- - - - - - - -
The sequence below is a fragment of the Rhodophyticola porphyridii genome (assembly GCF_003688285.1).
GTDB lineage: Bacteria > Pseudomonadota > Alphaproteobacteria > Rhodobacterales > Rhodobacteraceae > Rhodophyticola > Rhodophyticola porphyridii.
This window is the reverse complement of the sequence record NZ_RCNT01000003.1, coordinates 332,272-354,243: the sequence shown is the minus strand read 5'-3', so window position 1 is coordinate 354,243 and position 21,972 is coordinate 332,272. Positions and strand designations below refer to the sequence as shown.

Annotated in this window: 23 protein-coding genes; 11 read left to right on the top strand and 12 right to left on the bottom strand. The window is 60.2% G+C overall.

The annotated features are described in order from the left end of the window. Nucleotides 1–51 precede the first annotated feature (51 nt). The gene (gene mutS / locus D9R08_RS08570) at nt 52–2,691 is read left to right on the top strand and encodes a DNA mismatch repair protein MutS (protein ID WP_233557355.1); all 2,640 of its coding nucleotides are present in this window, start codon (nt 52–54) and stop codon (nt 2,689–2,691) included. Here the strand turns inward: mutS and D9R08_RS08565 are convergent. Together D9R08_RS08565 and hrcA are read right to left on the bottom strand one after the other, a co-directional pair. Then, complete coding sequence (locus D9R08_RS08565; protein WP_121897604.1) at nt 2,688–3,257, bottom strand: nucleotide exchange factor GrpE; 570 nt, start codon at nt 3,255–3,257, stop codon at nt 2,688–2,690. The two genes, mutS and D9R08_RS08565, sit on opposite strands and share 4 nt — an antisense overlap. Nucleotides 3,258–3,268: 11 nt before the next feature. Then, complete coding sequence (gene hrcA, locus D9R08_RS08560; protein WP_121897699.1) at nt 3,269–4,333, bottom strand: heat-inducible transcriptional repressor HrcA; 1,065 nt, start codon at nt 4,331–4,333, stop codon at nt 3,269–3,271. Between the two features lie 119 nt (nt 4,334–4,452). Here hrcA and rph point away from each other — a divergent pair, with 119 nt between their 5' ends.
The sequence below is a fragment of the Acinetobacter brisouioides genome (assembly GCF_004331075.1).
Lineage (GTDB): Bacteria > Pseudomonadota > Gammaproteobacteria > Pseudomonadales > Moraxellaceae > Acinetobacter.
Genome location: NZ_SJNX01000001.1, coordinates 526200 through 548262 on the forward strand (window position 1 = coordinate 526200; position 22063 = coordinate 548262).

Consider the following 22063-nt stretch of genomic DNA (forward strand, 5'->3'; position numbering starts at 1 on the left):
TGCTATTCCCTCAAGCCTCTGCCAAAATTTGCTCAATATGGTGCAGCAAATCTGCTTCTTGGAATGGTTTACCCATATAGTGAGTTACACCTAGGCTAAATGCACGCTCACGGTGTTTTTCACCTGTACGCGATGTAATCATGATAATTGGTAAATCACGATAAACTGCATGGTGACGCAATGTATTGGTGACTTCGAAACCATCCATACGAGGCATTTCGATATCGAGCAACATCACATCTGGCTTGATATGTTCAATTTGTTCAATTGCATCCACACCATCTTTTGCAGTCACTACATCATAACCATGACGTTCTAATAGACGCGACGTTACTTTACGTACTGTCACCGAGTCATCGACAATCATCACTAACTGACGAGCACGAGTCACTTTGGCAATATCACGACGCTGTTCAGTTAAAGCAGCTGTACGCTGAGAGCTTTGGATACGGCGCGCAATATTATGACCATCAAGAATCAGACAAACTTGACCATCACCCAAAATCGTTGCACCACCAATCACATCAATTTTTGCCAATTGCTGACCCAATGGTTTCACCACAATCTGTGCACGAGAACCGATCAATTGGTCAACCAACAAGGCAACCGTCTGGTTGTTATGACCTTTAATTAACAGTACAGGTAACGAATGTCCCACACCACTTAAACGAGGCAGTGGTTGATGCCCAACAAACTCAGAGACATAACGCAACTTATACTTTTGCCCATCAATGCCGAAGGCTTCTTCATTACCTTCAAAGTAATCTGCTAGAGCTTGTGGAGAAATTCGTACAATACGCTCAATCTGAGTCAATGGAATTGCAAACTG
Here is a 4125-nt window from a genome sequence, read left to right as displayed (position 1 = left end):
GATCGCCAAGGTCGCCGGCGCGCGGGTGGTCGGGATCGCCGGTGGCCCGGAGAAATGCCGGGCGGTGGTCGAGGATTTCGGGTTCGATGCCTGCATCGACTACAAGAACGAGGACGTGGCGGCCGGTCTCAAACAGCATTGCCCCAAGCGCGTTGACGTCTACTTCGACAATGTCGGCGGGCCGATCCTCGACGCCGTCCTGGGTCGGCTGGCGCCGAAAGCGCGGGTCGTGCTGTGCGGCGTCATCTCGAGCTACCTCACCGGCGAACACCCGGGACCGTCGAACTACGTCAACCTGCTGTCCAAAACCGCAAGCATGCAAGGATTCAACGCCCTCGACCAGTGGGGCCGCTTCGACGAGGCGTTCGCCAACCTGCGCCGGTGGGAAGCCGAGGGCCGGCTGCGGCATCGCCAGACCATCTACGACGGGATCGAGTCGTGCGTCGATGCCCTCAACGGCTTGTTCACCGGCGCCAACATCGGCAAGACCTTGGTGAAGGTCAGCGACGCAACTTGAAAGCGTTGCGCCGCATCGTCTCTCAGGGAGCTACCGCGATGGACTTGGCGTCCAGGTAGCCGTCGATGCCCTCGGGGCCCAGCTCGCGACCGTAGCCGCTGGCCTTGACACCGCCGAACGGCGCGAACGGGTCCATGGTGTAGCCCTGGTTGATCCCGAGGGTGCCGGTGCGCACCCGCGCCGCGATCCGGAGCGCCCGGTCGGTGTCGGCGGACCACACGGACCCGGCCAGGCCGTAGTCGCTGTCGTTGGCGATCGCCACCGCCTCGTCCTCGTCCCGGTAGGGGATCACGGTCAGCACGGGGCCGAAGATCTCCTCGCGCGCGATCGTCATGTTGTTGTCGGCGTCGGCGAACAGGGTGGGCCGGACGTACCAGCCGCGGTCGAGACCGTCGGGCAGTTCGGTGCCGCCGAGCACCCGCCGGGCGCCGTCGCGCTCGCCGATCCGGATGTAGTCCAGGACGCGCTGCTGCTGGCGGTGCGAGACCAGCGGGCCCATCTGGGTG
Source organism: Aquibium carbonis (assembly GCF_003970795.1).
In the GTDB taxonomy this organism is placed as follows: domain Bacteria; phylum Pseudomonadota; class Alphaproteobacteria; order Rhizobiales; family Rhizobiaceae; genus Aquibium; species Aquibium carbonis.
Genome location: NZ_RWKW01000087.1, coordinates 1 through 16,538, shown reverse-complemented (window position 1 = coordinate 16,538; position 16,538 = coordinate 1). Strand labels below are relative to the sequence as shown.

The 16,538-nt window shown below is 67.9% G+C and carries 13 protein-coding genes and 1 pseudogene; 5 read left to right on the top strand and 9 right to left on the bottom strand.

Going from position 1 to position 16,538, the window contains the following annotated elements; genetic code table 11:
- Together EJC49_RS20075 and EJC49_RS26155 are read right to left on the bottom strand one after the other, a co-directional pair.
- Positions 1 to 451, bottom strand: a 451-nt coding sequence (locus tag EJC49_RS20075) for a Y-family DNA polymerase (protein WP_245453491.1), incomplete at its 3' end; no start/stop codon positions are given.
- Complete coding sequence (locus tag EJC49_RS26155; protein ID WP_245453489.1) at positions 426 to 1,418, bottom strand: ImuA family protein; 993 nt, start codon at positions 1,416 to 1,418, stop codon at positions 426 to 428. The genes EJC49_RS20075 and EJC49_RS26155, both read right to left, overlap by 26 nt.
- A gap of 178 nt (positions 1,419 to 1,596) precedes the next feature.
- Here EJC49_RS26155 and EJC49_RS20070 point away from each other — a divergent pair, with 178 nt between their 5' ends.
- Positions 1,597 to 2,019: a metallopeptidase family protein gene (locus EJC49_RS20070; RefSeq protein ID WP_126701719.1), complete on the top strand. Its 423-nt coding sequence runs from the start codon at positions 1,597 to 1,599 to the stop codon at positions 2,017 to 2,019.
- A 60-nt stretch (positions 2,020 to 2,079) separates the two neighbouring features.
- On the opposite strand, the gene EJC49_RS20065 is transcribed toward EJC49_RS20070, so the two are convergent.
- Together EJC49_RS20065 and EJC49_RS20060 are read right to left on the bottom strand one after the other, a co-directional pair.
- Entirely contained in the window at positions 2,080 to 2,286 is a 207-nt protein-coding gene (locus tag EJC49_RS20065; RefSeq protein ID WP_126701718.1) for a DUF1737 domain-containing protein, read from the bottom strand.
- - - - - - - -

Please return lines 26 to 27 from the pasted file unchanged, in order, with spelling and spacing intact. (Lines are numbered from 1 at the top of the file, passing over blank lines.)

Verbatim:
- Together EJC49_RS20065 and EJC49_RS20060 are read right to left on the bottom strand one after the other, a co-directional pair.
- Entirely contained in the window at positions 2,080 to 2,286 is a 207-nt protein-coding gene (locus tag EJC49_RS20065; RefSeq protein ID WP_126701718.1) for a DUF1737 domain-containing protein, read from the bottom strand.